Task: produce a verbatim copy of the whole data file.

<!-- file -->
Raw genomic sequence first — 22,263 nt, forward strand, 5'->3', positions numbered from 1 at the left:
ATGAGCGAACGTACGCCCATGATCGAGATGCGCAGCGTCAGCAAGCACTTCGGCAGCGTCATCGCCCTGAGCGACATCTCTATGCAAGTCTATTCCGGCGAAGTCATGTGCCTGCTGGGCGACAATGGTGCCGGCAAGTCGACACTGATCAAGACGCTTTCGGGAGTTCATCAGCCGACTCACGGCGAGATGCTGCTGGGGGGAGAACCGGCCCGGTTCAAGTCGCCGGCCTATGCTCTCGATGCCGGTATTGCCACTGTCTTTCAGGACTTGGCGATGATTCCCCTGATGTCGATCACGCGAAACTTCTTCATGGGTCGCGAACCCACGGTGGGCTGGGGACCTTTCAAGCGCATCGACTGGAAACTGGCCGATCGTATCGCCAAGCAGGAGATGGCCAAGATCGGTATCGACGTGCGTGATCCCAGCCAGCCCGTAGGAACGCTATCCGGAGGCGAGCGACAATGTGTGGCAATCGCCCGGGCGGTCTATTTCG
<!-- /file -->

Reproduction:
Raw genomic sequence first — 22,263 nt, forward strand, 5'->3', positions numbered from 1 at the left:
ATGAGCGAACGTACGCCCATGATCGAGATGCGCAGCGTCAGCAAGCACTTCGGCAGCGTCATCGCCCTGAGCGACATCTCTATGCAAGTCTATTCCGGCGAAGTCATGTGCCTGCTGGGCGACAATGGTGCCGGCAAGTCGACACTGATCAAGACGCTTTCGGGAGTTCATCAGCCGACTCACGGCGAGATGCTGCTGGGGGGAGAACCGGCCCGGTTCAAGTCGCCGGCCTATGCTCTCGATGCCGGTATTGCCACTGTCTTTCAGGACTTGGCGATGATTCCCCTGATGTCGATCACGCGAAACTTCTTCATGGGTCGCGAACCCACGGTGGGCTGGGGACCTTTCAAGCGCATCGACTGGAAACTGGCCGATCGTATCGCCAAGCAGGAGATGGCCAAGATCGGTATCGACGTGCGTGATCCCAGCCAGCCCGTAGGAACGCTATCCGGAGGCGAGCGACAATGTGTGGCAATCGCCCGGGCGGTCTATTTCG